Mary L. Cummings
MARY (MISSY) CUMMINGS is a professor at Duke University in the Pratt School of Engineering. She is also the director of the Humans and Autonomy Laboratory. Previously, Dr. Cummings served as a naval officer and military pilot. She was one of the U.S. Navy's first female fighter pilots. Dr. Cummings is an American Institute of Aeronautics and Astronautics (AIAA) Fellow and the co-chair for the World Economic Forum’s Council on Artificial Intelligence and Robotics. Her research interests include human supervisory control, explainable artificial intelligence, human-autonomous system collaboration, human-robot interaction, human-systems engineering, and the ethical and social impact of technology. Dr. Cummings received her B.S. in mathematics from the US Naval Academy, her M.S. in space systems engineering from the Naval Postgraduate School, and her Ph.D. in systems engineering from the University of Virginia. She has previousy served on the Academeis committee on Human-Automation Interaction Consideration for Unmanned Aerial System Integration: A Workshop, the Economic, Legal, and Regulatory Implications of Emerging Technologies: A Workship Series, and the Committee for a Study of FAA Air Traffic Controller Staffing.
Eric H. Ducharme
ERIC H. DUCHARME is chief engineer at GE Aviation where he is responsible for airworthiness and certification, design process and quality, flight safety, and technical talent development. Dr. Ducharme has been responsible for leading multiple teams at GE, including: aeroelastic technology and design of swept composite fans, resulting in the first successful engine applications; the GE90-115B, LEAP-1A/B/C and Passport 20 engineering programs, through development and certification; and, most recently, the Advanced Technology Operation, responsible for delivering differentiated technologies and product architectures for next generation commercial & military flight propulsion. Dr. Ducharme holds a B.Sc. in mechanical engineering from McGill University. He earned his M.S. and Ph.D. in aeronautics and astronautics from the Massachusetts Institute of Technology. He is a member of the National Academy of Engineering, a member of the NASA Aeronautics Advisory Committee, past chair of the ASME Industry Advisory Board, and GE’s University Executive aligned with MIT. He has previously served on the Academies committee on Understanding the Engineering Education-Workforce Continuum.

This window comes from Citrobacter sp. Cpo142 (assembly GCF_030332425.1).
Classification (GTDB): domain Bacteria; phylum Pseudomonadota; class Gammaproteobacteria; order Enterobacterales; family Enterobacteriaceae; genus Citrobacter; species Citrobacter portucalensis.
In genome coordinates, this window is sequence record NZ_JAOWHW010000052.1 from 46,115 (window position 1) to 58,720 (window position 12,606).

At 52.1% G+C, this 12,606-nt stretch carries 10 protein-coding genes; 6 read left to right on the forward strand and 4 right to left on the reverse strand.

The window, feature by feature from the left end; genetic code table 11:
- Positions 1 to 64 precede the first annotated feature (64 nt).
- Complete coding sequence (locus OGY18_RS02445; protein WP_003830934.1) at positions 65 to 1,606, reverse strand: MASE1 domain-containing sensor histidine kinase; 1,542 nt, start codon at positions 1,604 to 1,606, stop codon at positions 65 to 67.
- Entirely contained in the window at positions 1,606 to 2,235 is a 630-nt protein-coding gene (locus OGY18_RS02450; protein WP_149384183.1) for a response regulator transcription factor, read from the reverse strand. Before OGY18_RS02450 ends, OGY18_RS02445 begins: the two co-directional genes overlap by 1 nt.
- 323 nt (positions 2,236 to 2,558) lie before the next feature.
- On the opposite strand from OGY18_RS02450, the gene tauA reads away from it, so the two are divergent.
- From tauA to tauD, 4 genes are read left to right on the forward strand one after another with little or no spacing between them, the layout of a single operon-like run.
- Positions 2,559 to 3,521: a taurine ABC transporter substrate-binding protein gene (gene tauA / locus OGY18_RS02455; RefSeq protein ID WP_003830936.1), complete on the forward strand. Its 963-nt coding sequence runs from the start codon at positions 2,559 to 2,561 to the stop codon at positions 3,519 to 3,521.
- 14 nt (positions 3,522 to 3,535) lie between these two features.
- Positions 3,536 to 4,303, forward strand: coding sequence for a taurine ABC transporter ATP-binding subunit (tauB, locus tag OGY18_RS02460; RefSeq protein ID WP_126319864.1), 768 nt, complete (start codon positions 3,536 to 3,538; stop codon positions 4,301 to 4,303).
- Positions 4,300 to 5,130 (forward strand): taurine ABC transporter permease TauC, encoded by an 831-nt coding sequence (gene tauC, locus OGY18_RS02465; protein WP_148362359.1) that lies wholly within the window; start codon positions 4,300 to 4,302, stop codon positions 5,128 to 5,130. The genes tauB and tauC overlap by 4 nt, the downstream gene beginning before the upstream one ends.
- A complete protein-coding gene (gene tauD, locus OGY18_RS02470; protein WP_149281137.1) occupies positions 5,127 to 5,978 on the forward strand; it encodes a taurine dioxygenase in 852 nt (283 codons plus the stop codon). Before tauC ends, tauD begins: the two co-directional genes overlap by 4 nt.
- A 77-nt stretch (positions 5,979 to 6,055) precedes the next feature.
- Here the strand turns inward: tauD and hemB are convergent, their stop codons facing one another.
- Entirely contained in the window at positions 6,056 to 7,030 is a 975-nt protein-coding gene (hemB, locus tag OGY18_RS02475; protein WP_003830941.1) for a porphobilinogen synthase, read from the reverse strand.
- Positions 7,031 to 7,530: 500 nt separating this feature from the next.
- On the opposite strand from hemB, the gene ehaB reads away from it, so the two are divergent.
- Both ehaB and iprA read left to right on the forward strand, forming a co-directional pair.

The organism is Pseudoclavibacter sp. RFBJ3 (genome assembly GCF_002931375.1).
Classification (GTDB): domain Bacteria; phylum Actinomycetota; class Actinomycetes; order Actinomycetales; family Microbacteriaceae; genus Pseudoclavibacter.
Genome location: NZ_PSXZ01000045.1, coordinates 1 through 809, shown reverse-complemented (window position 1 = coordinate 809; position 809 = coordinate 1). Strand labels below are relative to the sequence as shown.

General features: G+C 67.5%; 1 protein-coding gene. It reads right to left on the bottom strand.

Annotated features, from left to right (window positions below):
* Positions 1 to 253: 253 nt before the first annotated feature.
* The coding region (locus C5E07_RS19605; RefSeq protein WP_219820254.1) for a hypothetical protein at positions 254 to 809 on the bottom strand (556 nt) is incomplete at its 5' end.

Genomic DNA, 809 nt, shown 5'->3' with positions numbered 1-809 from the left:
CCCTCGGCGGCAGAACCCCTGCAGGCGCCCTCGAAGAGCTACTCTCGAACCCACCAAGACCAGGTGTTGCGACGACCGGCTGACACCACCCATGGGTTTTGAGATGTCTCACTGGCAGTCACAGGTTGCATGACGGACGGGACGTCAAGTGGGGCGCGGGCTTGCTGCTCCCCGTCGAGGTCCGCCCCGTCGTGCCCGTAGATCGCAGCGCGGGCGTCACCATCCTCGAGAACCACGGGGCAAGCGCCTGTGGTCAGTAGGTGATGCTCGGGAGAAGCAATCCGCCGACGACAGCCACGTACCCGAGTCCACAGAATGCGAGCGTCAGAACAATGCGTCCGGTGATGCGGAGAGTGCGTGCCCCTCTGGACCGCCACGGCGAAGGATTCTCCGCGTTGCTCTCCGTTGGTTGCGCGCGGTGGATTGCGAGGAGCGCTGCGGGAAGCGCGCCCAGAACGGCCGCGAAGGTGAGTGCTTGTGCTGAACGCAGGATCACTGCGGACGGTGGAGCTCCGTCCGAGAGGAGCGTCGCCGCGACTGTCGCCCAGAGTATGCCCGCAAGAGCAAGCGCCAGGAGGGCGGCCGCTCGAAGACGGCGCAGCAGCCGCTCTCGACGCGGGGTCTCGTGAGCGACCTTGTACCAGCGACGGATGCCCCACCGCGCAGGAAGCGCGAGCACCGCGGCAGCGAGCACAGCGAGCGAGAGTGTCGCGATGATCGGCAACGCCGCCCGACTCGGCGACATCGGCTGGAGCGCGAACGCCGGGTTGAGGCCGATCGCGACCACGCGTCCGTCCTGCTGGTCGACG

LISA ELLMAN is partner at Hogan Lovells LLP. She is recognized as one of the "world's foremost authorities on drones and law." Ms. Ellman offers a unique perspective and vast experience in the UAS industry, pushing policy boundaries forward and assisting organizations to get ahead in the fast-changing regulatory environment. She chairs Hogan Lovells’ Global Unmanned Aircraft Systems (UAS) practice, a group dedicated to helping businesses succeed in the dynamic drone and urban air mobility marketplace. Lisa's focus is expanding the commercial drone industry, including as co-founder and co-leader of the Commercial Drone Alliance. She also focuses on UAS security efforts. Lisa recently hosted the Domestic Drone Security Summit, for the first time ever bringing national security agencies together with industry to explore collaboration opportunities around UAS security. Throughout her career, Lisa has worked to bridge government policymaking and business innovation (a combination that has become known as "polivation".) Lisa has held a variety of positions at top levels of the executive branch at the White House and the U.S. Department of Justice (DOJ). Most recently, she led the DOJ's effort to develop policy that would govern the use of UAS in the United States, and represented the DOJ in the federal interagency process considering UAS-related policy issues. Lisa is a highly sought-after thought leader on drones law and policy. Her opinions have been featured in The New York Times, The Washington Post, Fortune Magazine, and other publications — and she regularly appears on television to talk about the latest developments. Ellman was recently featured in Fortune's "Most Powerful Women" series for her efforts to develop policy to govern drone use in the United States. She also delivered a TEDx talk in 2014. She has not previously served on an Academies committee.